Excellent Fiction, Going Fast

In a move that is both baffling and infuriating, scifi.com has decided to divest themselves of their scifiction section at the end of this year. Right now there are five and a half years worth of excellent short fiction, around three hundred stories, edited by the incomparable Ellen Datlow. A surprising number of these stories have won awards, ranging from Nebulas to the World Fantasy Award. Ellen Datlow was the recipient of this year's Locus award for editor and both she and the site itself won the 2005 Hugo, for editor and website respectively. These stories are all sitting there, waiting for you to read them for free before they vanish into the ether. I've been spending all my free time reading them and since I suspect you don't have time to read them all, I'm going to recommend a few that I particularly like from the hundred or so I have finished.

But first, here is a link to a page of nominated and award winning stories. If you have very limited time you might want to stick to just this page. You'll probably notice that there is some crossover between my list and the awards page because I have such wonderful taste in fiction.

The Hat Trick by Fredric Brown is a charming story about what happens when some friends get together and try to outdo each other with magical illusions. It's also about how the mind will do just about anything to convince itself that everything's all right with the world. This story was originally published in 1943 and is just as much fun now as it was when it was published. Fredric Brown is also the author of The Geezenstacks, a Twilight Zonesque tale about a little girl and a family of dolls that are more than they seem.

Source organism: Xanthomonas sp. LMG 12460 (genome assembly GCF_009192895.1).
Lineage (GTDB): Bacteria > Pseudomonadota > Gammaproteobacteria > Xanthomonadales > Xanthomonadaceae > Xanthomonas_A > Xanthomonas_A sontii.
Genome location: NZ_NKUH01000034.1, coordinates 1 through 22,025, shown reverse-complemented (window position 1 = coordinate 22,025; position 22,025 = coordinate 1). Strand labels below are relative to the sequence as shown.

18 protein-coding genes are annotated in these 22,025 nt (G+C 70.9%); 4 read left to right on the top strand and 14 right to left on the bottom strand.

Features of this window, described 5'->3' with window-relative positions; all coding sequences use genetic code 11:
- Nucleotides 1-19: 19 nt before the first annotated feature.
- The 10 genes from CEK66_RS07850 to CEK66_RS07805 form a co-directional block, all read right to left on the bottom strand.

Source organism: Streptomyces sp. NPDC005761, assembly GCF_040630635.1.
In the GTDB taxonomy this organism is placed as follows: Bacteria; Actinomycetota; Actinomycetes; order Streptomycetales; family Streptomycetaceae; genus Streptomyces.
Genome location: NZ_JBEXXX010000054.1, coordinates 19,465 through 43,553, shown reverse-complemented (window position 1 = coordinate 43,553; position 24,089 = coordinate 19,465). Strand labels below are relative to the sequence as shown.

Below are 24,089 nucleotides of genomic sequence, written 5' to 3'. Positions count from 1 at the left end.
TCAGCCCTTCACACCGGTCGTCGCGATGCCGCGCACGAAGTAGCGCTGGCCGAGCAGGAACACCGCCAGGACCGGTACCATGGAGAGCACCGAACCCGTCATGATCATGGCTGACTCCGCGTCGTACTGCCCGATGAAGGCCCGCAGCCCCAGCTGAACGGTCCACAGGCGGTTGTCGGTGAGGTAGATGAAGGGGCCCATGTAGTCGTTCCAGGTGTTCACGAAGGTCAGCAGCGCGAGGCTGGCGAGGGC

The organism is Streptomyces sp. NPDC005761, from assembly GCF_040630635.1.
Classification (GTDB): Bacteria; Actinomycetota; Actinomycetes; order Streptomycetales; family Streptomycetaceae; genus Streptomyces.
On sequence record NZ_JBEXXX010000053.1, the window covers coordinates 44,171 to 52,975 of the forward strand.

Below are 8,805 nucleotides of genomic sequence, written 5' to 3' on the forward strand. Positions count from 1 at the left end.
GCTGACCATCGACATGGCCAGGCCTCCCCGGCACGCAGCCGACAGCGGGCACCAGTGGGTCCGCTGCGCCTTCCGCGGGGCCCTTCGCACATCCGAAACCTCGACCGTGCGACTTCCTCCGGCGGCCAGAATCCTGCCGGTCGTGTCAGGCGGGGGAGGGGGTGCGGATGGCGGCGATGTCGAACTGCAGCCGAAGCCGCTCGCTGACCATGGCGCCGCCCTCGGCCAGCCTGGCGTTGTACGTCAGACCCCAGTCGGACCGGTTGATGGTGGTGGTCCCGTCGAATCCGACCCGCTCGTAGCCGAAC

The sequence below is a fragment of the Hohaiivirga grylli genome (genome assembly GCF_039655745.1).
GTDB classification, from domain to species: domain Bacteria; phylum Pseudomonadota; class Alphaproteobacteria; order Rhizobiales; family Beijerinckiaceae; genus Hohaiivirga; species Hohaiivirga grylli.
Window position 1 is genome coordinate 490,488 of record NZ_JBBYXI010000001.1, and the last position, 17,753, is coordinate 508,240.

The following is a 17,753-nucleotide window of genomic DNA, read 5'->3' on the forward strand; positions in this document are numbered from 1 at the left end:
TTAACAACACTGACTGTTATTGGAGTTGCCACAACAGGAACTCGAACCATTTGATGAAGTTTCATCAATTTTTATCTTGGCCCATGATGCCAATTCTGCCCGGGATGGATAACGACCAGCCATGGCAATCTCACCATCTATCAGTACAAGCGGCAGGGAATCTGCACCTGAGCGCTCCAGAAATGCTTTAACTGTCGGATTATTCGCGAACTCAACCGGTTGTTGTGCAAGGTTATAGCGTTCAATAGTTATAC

Light of Other Days by Bob Shaw is a bittersweet tale about a couple who are extremely unhappy over some unexpected news. My favorite line is "Strange how a man can love a woman and yet at the same time pray for her to fall under a train."

Scott Westerfeld is an incredibly talented writer and author of a thought provoking blog post about which Frank Lloyd Wright house would be the best place to go if you were being attacked by zombies and needed somewhere to fortify and defend. He's also the author of Non-Disclosure Agreement, a story about a guy who makes a deal with the devil, agreeing to upgrade Hell's special effects in exchange for the Secret of Damnation. The only drawback is if he tells anyone at all how to make it to heaven he goes straight to Hell.

The Girl Who Ate Garbage by Jessica Reisman and A.M. Dellamonica is a magical realism story about sorcerers, gang life and turf wars in a mythical city. It's also kind of a romance so you could almost say it's a magical version of West Side Story but that would make it also a modern mystical telling of Romeo and Juliet and right about then you'd start getting dizzy. It's best to just read it and stop trying to compartmentalize it.

Bad Medicine by Robert Sheckley is about a man who realizes that he's turning into a homicidal maniac so he goes to the store to buy a mechanical therapist to fix him up. Unfortunately he buys one designed for Martians instead of Earthmen, setting off a hilarious and touching chain of events. This is great stuff. Caswell gripped the revolver in his sweaty right hand and tried to think of a single valid reason why he should not kill a man named Magnessen, who, the other day, had commented on how well Caswell looked. What business was it of Magnessen's how he looked? Damned busybodies, always spoiling things for everybody…